I’ve put together a brief summary of all the building stages required to get the chapel to meet modern building regulations and become a house. I will be covering the extension, roofing and internal fit out and design separately. This would be similar for any property that was not originally designed to be a house and also some of it will be relevant when renovating older properties, especially where a lot of the interior has been removed.
Here are the floor plans that we designed. They are based on the original plans that had passed planning permission but made better use of the space. We made the downstairs less open plan at the front of the house, adding in rooms that could potentially be used as home office and a snug/playroom etc where previously this area was open plan and potentially unused space. Upstairs we added a fourth bedroom rather than having a really long and thin room at the expense of an extra bedroom. As there was no original window where we planned to have the fourth bedroom we decided to install a velux roof window to bring light and ventilation into the room (the planners wouldn’t allow a traditional window in the elevation). As this alters the external appearance of the building we did have to apply for an amendment to the planning permission, which thankfully passed. We have actually made a few tweaks to the floor plans since these were drawn, the most important of which; putting a turn in the stairs so they are no longer such a long straight flight which has allowed us to increase the size of the rooms at the back of the house. With the floor plans confirmed we were able to start building!
After digging a test hole and assessment by a structural engineer the building was found to have adequate foundations for the existing structure (phew). However in order to support the first floor we needed to create foundations for new internal load bearing walls. As per instructions of the engineer we dug out new strip foundations around the perimeter of the building and in the position of the ground floor internal walls that would carry the first floor. Concrete was poured into the trenches and reinforced with a steel mesh to create the foundations.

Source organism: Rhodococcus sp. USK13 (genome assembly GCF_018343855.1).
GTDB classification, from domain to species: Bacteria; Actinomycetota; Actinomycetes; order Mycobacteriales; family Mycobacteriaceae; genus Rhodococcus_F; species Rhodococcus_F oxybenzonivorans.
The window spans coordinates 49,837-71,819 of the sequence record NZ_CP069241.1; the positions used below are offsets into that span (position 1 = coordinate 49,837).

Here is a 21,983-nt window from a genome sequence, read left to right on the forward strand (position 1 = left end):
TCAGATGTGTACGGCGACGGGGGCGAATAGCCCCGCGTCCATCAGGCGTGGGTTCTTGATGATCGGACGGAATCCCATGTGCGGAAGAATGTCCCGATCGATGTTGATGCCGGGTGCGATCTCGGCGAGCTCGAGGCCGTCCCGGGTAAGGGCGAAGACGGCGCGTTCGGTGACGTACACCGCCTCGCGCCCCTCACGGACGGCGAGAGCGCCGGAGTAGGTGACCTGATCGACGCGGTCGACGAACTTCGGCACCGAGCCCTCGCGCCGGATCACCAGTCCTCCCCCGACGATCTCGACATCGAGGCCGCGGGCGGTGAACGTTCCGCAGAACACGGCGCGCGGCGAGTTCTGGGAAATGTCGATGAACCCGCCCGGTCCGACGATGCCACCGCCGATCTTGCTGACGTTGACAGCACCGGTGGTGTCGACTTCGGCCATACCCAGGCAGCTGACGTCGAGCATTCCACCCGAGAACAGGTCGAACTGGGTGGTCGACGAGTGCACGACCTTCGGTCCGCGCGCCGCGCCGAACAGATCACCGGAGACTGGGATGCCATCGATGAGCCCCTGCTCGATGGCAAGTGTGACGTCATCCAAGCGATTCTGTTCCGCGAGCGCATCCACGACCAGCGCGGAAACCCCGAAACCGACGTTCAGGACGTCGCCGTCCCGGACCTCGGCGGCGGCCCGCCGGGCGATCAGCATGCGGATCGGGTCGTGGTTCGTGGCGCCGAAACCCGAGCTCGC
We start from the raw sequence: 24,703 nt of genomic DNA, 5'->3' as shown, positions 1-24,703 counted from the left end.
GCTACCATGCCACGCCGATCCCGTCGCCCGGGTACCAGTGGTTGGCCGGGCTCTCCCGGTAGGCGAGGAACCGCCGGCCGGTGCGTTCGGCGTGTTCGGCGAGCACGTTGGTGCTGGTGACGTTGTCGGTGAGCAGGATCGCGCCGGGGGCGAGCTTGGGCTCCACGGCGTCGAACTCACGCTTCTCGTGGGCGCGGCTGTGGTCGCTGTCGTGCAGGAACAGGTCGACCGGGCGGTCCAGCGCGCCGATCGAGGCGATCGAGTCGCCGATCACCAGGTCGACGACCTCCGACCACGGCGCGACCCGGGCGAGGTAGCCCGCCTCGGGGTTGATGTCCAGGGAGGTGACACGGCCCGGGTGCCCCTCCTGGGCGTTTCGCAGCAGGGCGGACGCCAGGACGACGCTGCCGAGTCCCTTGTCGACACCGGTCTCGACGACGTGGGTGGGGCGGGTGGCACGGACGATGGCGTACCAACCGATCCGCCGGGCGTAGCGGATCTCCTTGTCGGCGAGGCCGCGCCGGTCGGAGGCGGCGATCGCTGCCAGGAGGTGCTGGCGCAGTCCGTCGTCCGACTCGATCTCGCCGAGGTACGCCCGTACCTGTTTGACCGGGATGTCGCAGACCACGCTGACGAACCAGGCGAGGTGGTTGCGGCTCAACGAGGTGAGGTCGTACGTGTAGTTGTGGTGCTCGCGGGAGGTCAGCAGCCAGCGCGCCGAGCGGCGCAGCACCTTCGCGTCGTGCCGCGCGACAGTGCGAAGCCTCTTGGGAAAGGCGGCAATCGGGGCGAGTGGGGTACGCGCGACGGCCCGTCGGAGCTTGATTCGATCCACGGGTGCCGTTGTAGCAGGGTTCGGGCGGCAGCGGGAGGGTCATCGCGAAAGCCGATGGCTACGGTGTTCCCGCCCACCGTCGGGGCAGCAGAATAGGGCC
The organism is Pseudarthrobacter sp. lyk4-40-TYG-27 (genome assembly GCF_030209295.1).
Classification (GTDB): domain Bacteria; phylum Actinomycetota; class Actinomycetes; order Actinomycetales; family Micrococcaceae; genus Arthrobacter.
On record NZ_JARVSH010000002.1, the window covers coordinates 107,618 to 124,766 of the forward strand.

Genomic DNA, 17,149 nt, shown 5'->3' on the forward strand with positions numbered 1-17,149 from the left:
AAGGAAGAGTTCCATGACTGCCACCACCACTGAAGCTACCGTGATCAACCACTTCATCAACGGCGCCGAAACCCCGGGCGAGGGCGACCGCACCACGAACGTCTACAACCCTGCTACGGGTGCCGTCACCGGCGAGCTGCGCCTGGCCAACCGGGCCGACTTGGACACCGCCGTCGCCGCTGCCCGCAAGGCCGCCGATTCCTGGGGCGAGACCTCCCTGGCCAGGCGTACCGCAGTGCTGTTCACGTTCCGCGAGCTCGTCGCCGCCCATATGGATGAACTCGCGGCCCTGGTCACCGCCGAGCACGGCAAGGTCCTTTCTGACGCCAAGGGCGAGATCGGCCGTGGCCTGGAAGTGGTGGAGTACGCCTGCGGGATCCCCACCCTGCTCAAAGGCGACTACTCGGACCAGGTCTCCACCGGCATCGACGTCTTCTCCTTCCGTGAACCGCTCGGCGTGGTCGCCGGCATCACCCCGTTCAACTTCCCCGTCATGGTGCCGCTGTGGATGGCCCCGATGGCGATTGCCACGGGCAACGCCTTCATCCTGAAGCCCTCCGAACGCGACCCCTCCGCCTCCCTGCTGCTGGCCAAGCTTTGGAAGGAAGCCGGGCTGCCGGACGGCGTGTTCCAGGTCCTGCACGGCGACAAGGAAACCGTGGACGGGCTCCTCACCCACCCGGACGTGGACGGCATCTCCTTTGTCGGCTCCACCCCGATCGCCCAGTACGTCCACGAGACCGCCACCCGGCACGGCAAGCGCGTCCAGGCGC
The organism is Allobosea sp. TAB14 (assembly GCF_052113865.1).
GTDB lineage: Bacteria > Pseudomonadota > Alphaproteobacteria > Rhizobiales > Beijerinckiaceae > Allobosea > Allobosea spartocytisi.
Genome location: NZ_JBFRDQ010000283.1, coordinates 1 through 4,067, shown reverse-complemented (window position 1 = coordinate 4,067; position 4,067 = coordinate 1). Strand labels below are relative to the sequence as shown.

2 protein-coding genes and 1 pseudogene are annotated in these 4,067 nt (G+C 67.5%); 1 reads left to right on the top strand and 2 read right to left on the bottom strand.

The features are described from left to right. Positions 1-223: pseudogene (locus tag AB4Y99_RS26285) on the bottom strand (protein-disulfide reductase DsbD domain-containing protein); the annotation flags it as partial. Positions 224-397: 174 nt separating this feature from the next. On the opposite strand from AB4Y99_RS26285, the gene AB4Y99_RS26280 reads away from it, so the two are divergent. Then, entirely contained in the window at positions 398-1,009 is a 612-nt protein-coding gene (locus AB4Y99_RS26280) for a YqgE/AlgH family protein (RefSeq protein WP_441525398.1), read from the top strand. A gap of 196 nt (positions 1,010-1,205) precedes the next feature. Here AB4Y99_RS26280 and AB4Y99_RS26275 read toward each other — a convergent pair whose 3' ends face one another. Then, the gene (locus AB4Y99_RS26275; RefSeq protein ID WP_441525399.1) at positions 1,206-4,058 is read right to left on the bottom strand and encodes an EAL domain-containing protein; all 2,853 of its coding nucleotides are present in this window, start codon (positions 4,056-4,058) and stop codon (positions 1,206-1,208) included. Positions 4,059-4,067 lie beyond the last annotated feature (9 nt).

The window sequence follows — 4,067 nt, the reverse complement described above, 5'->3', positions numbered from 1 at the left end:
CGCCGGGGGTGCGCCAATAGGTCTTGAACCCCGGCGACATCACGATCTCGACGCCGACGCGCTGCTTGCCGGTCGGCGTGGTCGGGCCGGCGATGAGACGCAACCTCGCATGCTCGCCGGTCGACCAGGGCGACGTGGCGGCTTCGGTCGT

As with a lot of old buildings there was no damp proof system in place. Since we needed to build new internal walls from scratch we were able to put in an extensive damp course system which will be really effective. If you need to damp proof existing walls there are several systems that can be used; but the system we have used is suitable for new walls only.
Firstly a bitumen based primer was applied to the existing internal walls and floors to the manufacturer advised level. Directly on top of this we applied a damp proof membrane. Then a single course of blocks were laid around the perimeter.
A damp proof course (DPC) was placed over this first course of blocks, leaving an overlap. Then we carried on building the internal block wall. A further DPM will be placed on top of the existing floor prior to pouring the concrete subfloor. This system ensures no damp ingress as everything tucks and overlaps neatly to guide any damp away.
Internal walls and insulation
Again, as is the case with a lot of older properties there was no insulation in the chapel. In order to meet building regulations (and have a warm house) we needed to add insulation, different types will go in the roof, floors and walls in order to achieve the desired U-value that is required by building control. Sadly in order to do this, as I’ve previously mentioned, new internal block walls needed to be built, covering up the beautiful arches in the existing walls (sad times). We did manage to salvage the corbels and mouldings around theses arches so we can recreate some features to add character back in (I plan to write a separate piece about how we’ve added character, so will go into more detail then), anyway, the walls around the perimeter from floor to ceiling are cavity walls with space in which we added insulation. The walls which act as room dividers are solid block which will together with the perimeter walls support the first floor.
On the first floor we build timber stud walls to divide the rooms, which will be plaster boarded and plastered same as the downstairs walls.
As there had been no maintenance work to the property in decades it was to be expected that some repair to the structure of the building would be needed. It was actually in pretty good shape. There were some cracks within the mortar in places which we repaired by grinding out the damaged mortar and replaced using a metal bar and resin system.
There was also some damage to the brickwork where ivy had grown under the roof! after removing the ivy we were able to repair the damage
Once the ground floor walls were built up we were able to put in the first floor, so we could finish the internal walls. We used eazi-joists for the floor joists which cost around the same as getting all the materials separately but greatly reduce the labour and also make it really easy to run services through the floors (Your electricians and plumbers will thank you for this).
Once the floor was down were were able to mark out the positions of the rooms to check that the room sizes and layout felt right. As you can see from the photos we put in a temporary balustrade to keep things safe. We’ve kept the opening from downstairs quite wide and open to make this a double height space all the way up to the roof, showing off the beautiful exposed trusses. The plan is to keep exposed beams in some of the bedrooms and to enclose the beams in others to create a loft storage space.
After we got to this stage we started on the next – building the ground floor extension; which I will cover in my next post in this series.
Please do let me know in the comments if there is anything specific you would like me to cover about this renovation, its not always easy to judge the amount of detail to go into!